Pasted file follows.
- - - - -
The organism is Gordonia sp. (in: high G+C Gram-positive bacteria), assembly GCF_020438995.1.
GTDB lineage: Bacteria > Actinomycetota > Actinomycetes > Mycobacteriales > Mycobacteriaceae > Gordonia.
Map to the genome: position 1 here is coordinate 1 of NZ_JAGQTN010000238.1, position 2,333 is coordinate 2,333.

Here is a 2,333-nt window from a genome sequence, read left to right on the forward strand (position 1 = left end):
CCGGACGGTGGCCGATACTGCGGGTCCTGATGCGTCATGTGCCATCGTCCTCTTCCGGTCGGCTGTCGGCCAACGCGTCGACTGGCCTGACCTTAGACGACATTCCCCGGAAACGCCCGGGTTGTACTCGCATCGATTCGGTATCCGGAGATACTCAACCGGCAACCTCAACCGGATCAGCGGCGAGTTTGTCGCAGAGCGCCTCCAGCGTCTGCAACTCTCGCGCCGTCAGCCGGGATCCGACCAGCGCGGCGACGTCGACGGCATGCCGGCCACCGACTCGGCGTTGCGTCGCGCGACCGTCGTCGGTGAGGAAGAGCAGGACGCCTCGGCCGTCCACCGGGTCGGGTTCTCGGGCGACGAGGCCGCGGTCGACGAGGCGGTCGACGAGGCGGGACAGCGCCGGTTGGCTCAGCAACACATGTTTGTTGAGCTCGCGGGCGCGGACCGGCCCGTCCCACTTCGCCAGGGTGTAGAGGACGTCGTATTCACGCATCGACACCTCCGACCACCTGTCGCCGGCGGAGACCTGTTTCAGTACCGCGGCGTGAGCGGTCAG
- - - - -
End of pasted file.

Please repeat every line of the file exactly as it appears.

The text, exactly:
The organism is Gordonia sp. (in: high G+C Gram-positive bacteria), assembly GCF_020438995.1.
GTDB lineage: Bacteria > Actinomycetota > Actinomycetes > Mycobacteriales > Mycobacteriaceae > Gordonia.
Map to the genome: position 1 here is coordinate 1 of NZ_JAGQTN010000238.1, position 2,333 is coordinate 2,333.

Here is a 2,333-nt window from a genome sequence, read left to right on the forward strand (position 1 = left end):
CCGGACGGTGGCCGATACTGCGGGTCCTGATGCGTCATGTGCCATCGTCCTCTTCCGGTCGGCTGTCGGCCAACGCGTCGACTGGCCTGACCTTAGACGACATTCCCCGGAAACGCCCGGGTTGTACTCGCATCGATTCGGTATCCGGAGATACTCAACCGGCAACCTCAACCGGATCAGCGGCGAGTTTGTCGCAGAGCGCCTCCAGCGTCTGCAACTCTCGCGCCGTCAGCCGGGATCCGACCAGCGCGGCGACGTCGACGGCATGCCGGCCACCGACTCGGCGTTGCGTCGCGCGACCGTCGTCGGTGAGGAAGAGCAGGACGCCTCGGCCGTCCACCGGGTCGGGTTCTCGGGCGACGAGGCCGCGGTCGACGAGGCGGTCGACGAGGCGGGACAGCGCCGGTTGGCTCAGCAACACATGTTTGTTGAGCTCGCGGGCGCGGACCGGCCCGTCCCACTTCGCCAGGGTGTAGAGGACGTCGTATTCACGCATCGACACCTCCGACCACCTGTCGCCGGCGGAGACCTGTTTCAGTACCGCGGCGTGAGCGGTCAG